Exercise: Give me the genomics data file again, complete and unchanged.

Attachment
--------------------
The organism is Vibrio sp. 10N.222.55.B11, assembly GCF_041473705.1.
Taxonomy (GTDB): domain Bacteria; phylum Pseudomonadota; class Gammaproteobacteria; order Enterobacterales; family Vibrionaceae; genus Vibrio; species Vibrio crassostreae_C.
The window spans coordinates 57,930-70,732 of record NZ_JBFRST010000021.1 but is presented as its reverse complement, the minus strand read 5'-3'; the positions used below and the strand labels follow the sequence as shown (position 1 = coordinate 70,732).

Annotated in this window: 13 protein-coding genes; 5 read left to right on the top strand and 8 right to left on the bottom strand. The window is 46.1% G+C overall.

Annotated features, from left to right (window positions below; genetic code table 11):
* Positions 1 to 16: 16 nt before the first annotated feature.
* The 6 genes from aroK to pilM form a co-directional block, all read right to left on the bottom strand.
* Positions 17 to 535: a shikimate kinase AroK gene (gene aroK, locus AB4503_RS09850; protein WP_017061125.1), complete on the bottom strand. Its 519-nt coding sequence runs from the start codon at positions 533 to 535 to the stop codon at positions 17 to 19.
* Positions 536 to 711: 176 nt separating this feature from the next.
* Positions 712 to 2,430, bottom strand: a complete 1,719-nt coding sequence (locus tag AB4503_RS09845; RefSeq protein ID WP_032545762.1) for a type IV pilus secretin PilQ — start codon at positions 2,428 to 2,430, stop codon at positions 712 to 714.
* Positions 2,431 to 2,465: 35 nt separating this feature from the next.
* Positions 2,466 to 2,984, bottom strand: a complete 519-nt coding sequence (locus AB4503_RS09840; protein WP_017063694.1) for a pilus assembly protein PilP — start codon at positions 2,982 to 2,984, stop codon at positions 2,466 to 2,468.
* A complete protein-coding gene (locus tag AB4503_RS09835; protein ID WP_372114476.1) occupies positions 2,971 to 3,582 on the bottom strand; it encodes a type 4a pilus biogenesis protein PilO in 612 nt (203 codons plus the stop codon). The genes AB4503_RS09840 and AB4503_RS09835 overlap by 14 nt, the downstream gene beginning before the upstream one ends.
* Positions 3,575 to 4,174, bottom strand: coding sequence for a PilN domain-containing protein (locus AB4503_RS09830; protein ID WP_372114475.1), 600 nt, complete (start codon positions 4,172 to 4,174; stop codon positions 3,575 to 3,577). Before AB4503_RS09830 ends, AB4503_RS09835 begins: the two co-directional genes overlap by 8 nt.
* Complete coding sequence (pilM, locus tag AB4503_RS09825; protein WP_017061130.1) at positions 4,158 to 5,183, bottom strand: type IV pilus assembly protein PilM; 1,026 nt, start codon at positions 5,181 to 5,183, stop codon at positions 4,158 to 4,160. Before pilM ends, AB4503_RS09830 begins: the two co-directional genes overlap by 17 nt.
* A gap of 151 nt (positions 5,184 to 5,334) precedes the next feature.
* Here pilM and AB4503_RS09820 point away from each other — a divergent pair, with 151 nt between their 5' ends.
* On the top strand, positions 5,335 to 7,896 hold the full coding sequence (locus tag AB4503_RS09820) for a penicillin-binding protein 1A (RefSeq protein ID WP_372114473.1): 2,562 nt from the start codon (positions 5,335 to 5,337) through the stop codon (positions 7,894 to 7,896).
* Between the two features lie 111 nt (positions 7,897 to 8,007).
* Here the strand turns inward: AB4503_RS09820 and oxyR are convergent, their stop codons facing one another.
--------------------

The organism is Vibrio sp. 10N.222.55.B11, assembly GCF_041473705.1.
Taxonomy (GTDB): domain Bacteria; phylum Pseudomonadota; class Gammaproteobacteria; order Enterobacterales; family Vibrionaceae; genus Vibrio; species Vibrio crassostreae_C.
The window spans coordinates 57,930-70,732 of record NZ_JBFRST010000021.1 but is presented as its reverse complement, the minus strand read 5'-3'; the positions used below and the strand labels follow the sequence as shown (position 1 = coordinate 70,732).

Annotated in this window: 13 protein-coding genes; 5 read left to right on the top strand and 8 right to left on the bottom strand. The window is 46.1% G+C overall.

Annotated features, from left to right (window positions below; genetic code table 11):
* Positions 1 to 16: 16 nt before the first annotated feature.
* The 6 genes from aroK to pilM form a co-directional block, all read right to left on the bottom strand.
* Positions 17 to 535: a shikimate kinase AroK gene (gene aroK, locus AB4503_RS09850; protein WP_017061125.1), complete on the bottom strand. Its 519-nt coding sequence runs from the start codon at positions 533 to 535 to the stop codon at positions 17 to 19.
* Positions 536 to 711: 176 nt separating this feature from the next.
* Positions 712 to 2,430, bottom strand: a complete 1,719-nt coding sequence (locus tag AB4503_RS09845; RefSeq protein ID WP_032545762.1) for a type IV pilus secretin PilQ — start codon at positions 2,428 to 2,430, stop codon at positions 712 to 714.
* Positions 2,431 to 2,465: 35 nt separating this feature from the next.
* Positions 2,466 to 2,984, bottom strand: a complete 519-nt coding sequence (locus AB4503_RS09840; protein WP_017063694.1) for a pilus assembly protein PilP — start codon at positions 2,982 to 2,984, stop codon at positions 2,466 to 2,468.
* A complete protein-coding gene (locus tag AB4503_RS09835; protein ID WP_372114476.1) occupies positions 2,971 to 3,582 on the bottom strand; it encodes a type 4a pilus biogenesis protein PilO in 612 nt (203 codons plus the stop codon). The genes AB4503_RS09840 and AB4503_RS09835 overlap by 14 nt, the downstream gene beginning before the upstream one ends.
* Positions 3,575 to 4,174, bottom strand: coding sequence for a PilN domain-containing protein (locus AB4503_RS09830; protein ID WP_372114475.1), 600 nt, complete (start codon positions 4,172 to 4,174; stop codon positions 3,575 to 3,577). Before AB4503_RS09830 ends, AB4503_RS09835 begins: the two co-directional genes overlap by 8 nt.
* Complete coding sequence (pilM, locus tag AB4503_RS09825; protein WP_017061130.1) at positions 4,158 to 5,183, bottom strand: type IV pilus assembly protein PilM; 1,026 nt, start codon at positions 5,181 to 5,183, stop codon at positions 4,158 to 4,160. Before pilM ends, AB4503_RS09830 begins: the two co-directional genes overlap by 17 nt.
* A gap of 151 nt (positions 5,184 to 5,334) precedes the next feature.
* Here pilM and AB4503_RS09820 point away from each other — a divergent pair, with 151 nt between their 5' ends.
* On the top strand, positions 5,335 to 7,896 hold the full coding sequence (locus tag AB4503_RS09820) for a penicillin-binding protein 1A (RefSeq protein ID WP_372114473.1): 2,562 nt from the start codon (positions 5,335 to 5,337) through the stop codon (positions 7,894 to 7,896).
* Between the two features lie 111 nt (positions 7,897 to 8,007).
* Here the strand turns inward: AB4503_RS09820 and oxyR are convergent, their stop codons facing one another.